Stravinsky By Youth Symphony

Stravinsky By Youth Symphony

In youth-orchestra programming, hard experience has taught, discretion is the prime virtue. Samuel Wong's valiant program for the first concert of his second season as music director of the New York Youth Symphony on Sunday afternoon at Carnegie Hall seemed, therefore, to carry the likelihood of failure and the potential for disaster. In particular, it was hard to imagine that the youngsters' attempt at Stravinsky's ''Rite of Spring,'' looming after the intermission, could amount to more than a talking-dog affair - a marvel if they were able to negotiate it at all.

They did more than negotiate it; they played it very well indeed. And just as surprising, this was no more than one expected after hearing the fine performances of scarcely less difficult material before the intermission: Wagner's Prelude to ''Die Meistersinger,'' Robert Maggio's ''Dorian Prelude'' and Ravel's ''Ma Mere l'Oye'' Suite. Despite inevitable difficulties throughout the afternoon, mostly trivial, there was never anything blatantly inept or studentish in the overall impression. The massed sonority in the Wagner was especially robust, and the solo playing of the concertmaster, Hye-Kyung Seo, was remarkably refined, even in Ravel's tricky harmonics.

Other individual string players came to the fore in the premiere performance of Mr. Maggio's work, which the Youth Symphony commissioned as part of its First Music series. The 25-year-old composer, taking inspiration from Oscar Wilde's ''Picture of Dorian Gray,'' has produced an imaginative and vibrant concert overture. Its orchestration, which proved striking even in the rich context of this program, gives way on three occasions to passages featuring four solo strings -violins, then violas and finally cellos.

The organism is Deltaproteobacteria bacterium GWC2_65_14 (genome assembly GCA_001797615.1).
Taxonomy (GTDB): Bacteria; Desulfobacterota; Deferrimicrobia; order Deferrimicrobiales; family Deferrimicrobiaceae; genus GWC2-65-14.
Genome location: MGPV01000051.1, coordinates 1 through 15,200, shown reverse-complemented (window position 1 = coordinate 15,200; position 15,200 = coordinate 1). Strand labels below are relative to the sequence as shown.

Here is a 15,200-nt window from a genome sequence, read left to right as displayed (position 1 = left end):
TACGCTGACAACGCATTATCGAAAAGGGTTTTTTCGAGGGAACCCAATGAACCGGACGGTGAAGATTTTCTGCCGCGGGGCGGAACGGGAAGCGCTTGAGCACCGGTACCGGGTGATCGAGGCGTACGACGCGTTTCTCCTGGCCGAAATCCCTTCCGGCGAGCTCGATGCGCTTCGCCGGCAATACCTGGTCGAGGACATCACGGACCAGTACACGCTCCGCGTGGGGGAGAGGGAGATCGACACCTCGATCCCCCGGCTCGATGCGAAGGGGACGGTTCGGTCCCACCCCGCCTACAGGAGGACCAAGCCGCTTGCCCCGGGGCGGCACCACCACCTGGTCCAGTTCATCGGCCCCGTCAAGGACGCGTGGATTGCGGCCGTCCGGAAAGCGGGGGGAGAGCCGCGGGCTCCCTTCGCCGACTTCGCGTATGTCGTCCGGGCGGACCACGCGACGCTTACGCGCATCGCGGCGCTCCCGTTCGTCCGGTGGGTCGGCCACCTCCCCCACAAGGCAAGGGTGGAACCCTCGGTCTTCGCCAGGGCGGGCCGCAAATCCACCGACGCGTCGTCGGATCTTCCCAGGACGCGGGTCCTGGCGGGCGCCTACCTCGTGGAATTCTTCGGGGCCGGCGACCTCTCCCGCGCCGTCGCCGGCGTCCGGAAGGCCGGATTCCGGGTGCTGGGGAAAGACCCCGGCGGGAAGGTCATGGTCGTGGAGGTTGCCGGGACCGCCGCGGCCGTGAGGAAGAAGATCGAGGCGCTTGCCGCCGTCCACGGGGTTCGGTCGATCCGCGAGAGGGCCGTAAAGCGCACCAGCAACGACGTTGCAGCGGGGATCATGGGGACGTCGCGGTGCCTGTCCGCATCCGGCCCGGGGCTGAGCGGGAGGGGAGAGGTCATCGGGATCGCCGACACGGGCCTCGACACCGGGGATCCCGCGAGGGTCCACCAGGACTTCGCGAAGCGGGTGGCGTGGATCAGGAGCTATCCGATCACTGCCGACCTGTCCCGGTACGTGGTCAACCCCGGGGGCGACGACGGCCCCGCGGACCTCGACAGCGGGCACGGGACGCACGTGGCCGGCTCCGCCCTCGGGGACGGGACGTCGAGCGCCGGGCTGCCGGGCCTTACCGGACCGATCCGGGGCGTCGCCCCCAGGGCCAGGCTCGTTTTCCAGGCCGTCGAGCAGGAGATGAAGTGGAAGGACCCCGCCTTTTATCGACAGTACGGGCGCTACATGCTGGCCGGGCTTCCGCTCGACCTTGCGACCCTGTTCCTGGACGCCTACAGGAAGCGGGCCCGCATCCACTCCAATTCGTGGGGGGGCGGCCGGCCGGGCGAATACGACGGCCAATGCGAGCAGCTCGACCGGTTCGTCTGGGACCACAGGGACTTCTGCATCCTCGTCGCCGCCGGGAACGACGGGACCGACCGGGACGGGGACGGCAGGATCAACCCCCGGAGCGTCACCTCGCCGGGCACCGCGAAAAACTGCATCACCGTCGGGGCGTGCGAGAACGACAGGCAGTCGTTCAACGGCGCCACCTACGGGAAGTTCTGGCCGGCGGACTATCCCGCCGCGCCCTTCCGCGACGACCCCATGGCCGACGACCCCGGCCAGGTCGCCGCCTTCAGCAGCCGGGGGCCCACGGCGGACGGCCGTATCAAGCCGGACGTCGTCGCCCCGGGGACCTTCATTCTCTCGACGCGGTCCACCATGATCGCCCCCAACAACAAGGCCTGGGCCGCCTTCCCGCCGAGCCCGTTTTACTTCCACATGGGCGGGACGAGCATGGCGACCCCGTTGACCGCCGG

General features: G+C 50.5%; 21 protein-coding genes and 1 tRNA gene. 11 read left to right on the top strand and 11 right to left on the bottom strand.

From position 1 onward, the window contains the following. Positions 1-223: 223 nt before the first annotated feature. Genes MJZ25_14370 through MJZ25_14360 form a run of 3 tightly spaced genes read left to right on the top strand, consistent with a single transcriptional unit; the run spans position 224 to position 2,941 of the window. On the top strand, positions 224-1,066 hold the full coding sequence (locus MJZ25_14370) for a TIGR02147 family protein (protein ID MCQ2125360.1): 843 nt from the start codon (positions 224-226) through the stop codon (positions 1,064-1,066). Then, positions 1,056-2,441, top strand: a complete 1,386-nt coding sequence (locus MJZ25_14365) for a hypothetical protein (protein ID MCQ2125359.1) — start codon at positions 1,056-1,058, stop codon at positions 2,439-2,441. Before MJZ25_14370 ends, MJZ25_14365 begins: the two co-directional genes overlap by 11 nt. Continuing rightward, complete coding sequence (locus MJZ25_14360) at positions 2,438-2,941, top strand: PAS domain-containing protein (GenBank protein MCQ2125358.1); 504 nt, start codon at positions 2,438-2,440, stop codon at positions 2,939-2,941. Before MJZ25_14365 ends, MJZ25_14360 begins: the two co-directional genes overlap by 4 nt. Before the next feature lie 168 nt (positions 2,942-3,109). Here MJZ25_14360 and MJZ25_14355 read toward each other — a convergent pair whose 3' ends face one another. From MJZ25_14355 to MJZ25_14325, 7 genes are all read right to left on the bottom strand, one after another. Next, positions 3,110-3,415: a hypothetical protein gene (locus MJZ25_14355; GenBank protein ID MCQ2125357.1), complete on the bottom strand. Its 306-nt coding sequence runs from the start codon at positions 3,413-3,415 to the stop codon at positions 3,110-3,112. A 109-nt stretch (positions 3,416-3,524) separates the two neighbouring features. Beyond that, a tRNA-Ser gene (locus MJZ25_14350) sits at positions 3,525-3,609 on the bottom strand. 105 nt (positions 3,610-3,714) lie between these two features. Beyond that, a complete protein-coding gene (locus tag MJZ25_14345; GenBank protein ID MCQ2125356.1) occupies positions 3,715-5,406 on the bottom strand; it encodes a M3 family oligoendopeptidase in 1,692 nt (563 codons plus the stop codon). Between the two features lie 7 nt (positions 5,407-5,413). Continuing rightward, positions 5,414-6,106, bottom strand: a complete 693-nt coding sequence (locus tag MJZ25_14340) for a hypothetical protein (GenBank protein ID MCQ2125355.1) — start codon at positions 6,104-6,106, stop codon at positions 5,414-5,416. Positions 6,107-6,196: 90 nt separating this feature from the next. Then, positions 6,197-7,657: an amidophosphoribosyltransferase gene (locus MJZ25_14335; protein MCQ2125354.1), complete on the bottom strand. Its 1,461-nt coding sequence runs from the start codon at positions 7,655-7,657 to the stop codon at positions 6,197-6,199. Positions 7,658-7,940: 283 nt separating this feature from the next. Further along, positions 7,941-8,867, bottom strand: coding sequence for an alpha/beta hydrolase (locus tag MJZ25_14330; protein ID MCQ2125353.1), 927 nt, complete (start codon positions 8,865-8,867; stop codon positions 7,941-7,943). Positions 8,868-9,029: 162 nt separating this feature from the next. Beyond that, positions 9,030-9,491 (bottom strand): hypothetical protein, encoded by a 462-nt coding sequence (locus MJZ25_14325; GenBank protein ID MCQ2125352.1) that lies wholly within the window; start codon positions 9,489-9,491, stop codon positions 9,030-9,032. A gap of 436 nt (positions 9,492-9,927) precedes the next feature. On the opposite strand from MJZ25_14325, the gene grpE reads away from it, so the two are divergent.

That the viola soloists were notably weaker than their counterparts reflects the unconventional distribution of the orchestra. The Youth Symphony consists of more than 100 players between the ages of 12 and 22, not necessarily bent on musical careers. In a string section of 60, for reasons undoubtedly tied to the quantity and quality of available candidates, a mere 8 violas are left to compete with 33 violins and 15 cellos (the latter compensating in part for another shortage: only 4 double basses). Ideal orchestral balance has been sacrificed, presumably to accommodate as many excellent players as possible. On this occasion the decision was vindicated by the results, which would have done any conservatory proud.        

Publication Information

November 29, 1989
The New York Times
James R. Oestreich

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